When she asked for head, this is not what she had in mind.
When the historian returns with the expert and they find the chest opened and its contents gone, they nonetheless have the chest itself to examine, and once they have used chemical to free the chest's lid of accumulated crud, its inscription states that the chest contains the severed head if Gideon Drew, a satanic sorcerer who was executed 400 years prior. The full details are revealed in a flashback dream had by Jessica, and it explains that Drew possessed "the evil eye," specifically a gaze that bends minds ti his nefarious will. His persecutors keep him at bay with a fleur de lis pendant, a pendant found in the present day and now worn by Jessica, thus making her impervious to Drew's control. However, nothing goes right, and it's only a matter of time before the warlock reunites with his body and all hell breaks loose...

Reunited, and it feels so good?
THE THING THAT COULDN'T DIE came along after the run of classic Universal horror films ended — for all intents and purposes, the classic Universal era ended with THE CREATURE FROM THE BLACK LAGOON (1954) and, arguably, its two lesser sequels — so it it often overlooked when the Universal horror classics are discussed. That's kind of a shame because it's something of a hidden gem, its rather abrupt ending notwithstanding. Yeah, it's got a big guy lumbering around while brandishing a severed head that strongly resembles Edward Mulhare, but it does not have a fantastical creature like a werewolf, a man-made monster, or an amphibious missing link toe make it as memorable as its predecessors. That said, the basic plot is solid, and it would have befitted from a bigger budget and a tad more care in its production. Still, its a fun little shocker when taken as the B-picture that it is, and it in no way deserved the lambasting it got as fodder for MYSTERY SCIENCE THEATER 3000 in that show's eighth season.

Poster for the theatrical release.

Saturday, October 23, 2021

31 DAYS OF HORROR 2021 -Day 23: DAIMAJIN (1966)

The great majin Arakatsuma: Fuck around with a mountain deity and find out.

An evil chamberlain, Ōdate Samanosuke (Ryūtarō Gomi), murders the local royal family, all expect for the son and daughter who are spirited away by Kogenta (Jun Fujimaki), a retainer loyal to their dead parents, and takes over as lord of the area. His rule is a cruel one, with his men enforcing a decree that worship of and rituals to appease the local majin (demon god) Arakatsuma are now forbidden. A priestess of the majin, Shinobu (Otome Tsukimiya), issues a grave warning against this, but Samanosuke and his thugs refuse to heed it...

The retainer takes the children up into the mountains, to a forgotten temple in taboo territory, forgotten by all but the children's aunt. The area is marked by a gigantic statue of the local mountain deity that sealed the majin ages ago, so the locals avoid the place like the plague, so the children are raised at the temple without fear of discovery. They grow to young adulthood while the villagers endure the sadistic torments of Samanosuke, including brutal torture and forcing every man in the village into slave labor. Knowing that this abuse is going on, Kogenta ventures into the town in an attempt to round up any surviving retainers and overthrow the vicious despot, but he is immediately captured and held captive. The young prince, Tadafumi (Yoshihiko Aoyama), gets word of Kogenta's capture and attempts a rescue, but he too is trapped. With our heroes slated for execution, Shinobu attempts to sway the evil lord with a warning that his actions will earn him the curse of the mountain god if he doesn't knock it off. Samanosuke, or course, ignores her advice and has her killed, after which he orders the statue of the majin demolished. As she dies, Shinobu curses Samanosuke to a merciless and brutal death, underscored with a warning that if he goes forward with his plan to destroy the majin, Arakatsuma will awaken, and he really, REALLY does not want that...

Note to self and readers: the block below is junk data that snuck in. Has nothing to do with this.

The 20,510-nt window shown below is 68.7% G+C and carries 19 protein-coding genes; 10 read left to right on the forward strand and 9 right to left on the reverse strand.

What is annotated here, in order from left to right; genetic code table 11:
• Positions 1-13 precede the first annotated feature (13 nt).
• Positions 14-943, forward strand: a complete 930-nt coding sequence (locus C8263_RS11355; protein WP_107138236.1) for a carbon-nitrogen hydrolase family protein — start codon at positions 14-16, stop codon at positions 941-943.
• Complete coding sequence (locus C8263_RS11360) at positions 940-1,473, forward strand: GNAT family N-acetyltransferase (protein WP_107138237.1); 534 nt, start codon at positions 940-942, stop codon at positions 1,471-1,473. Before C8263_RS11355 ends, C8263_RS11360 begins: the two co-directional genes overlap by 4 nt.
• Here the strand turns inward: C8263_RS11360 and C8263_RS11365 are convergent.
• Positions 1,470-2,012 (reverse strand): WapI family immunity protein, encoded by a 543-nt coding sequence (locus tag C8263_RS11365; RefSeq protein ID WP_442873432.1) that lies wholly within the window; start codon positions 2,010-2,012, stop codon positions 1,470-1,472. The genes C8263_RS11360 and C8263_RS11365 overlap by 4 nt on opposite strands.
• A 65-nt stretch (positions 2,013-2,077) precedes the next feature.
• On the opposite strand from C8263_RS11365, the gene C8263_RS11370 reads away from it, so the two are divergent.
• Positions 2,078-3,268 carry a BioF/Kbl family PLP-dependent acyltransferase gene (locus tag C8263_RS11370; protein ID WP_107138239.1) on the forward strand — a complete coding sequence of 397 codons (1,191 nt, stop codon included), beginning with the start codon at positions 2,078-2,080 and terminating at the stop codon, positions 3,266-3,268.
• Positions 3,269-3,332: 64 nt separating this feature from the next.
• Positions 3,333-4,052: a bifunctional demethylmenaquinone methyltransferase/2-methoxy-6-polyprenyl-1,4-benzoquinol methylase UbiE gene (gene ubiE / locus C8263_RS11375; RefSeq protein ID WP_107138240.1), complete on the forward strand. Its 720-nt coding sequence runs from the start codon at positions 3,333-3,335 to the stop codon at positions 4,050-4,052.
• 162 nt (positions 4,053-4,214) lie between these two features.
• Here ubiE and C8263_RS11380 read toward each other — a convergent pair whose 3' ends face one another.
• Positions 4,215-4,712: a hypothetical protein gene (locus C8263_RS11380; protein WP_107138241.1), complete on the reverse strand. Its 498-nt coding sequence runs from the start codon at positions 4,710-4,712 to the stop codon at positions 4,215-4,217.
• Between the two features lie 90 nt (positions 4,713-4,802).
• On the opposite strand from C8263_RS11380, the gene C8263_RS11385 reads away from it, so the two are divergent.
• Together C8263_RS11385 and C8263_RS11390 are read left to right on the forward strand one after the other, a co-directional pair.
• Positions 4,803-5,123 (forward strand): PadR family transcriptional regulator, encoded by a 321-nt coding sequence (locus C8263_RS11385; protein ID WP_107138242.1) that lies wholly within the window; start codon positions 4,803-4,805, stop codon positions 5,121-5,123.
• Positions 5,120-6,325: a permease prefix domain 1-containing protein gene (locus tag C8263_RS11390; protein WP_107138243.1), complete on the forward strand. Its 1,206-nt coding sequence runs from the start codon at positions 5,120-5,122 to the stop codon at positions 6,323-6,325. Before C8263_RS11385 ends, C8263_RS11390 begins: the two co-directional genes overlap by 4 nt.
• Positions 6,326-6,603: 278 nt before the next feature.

A work crew is dispatched up the mountain to destroy the najin, and on their way they discover Tadafumi's sister, Kozasa (Miwa Takada), whom they force to guide them to the statue. Once there they drive a chisel into its forehead, but they run for their lives when that action causes blood to drip from its stone forehead. The earth then opens up and takes the desecrators into its depths. A desperate Kozasa gets down on her knees and prays ti the majin, begging it to save her brother and Kogenta from the evil warlord. 

You can guess what happens next.

Released by Daiei, the company responsible for the Gamera giant monster series (the main competition to Toho's more upscale monster efforts), DAIMAJIN played on TV in th U.S. as MAJIN: MONSTER OF TERROR, and it did not go over well with American fans of daikaiju cinema back in the days. New York's beloved 4:30 MOVIE weekday showcase would regularly run "Monster Week" (a surefire ratings winner), and I, of course, never missed it. It was there that I got my formative education on giant monster movies, so I watched whatever they chose to feature, The rosters were dominated by Godzilla and friends, or Gamera entries, but every now and then something else would slip in, like THE X FROM OUTER SPACE (1967) or MONSTER FROM A PREHISTORIC PLANET (1967). Among those oddities was MAJIN, and back then I found it boring and not worth sitting through for its payoff. (I think I was maybe nine when I first saw it.) Apparently I was not alone in that assessment, as MAJIN was one of the rare 4:30 MOVIE entries that only played once. (The crappy dubbed print and the commercial interruptions did not help.)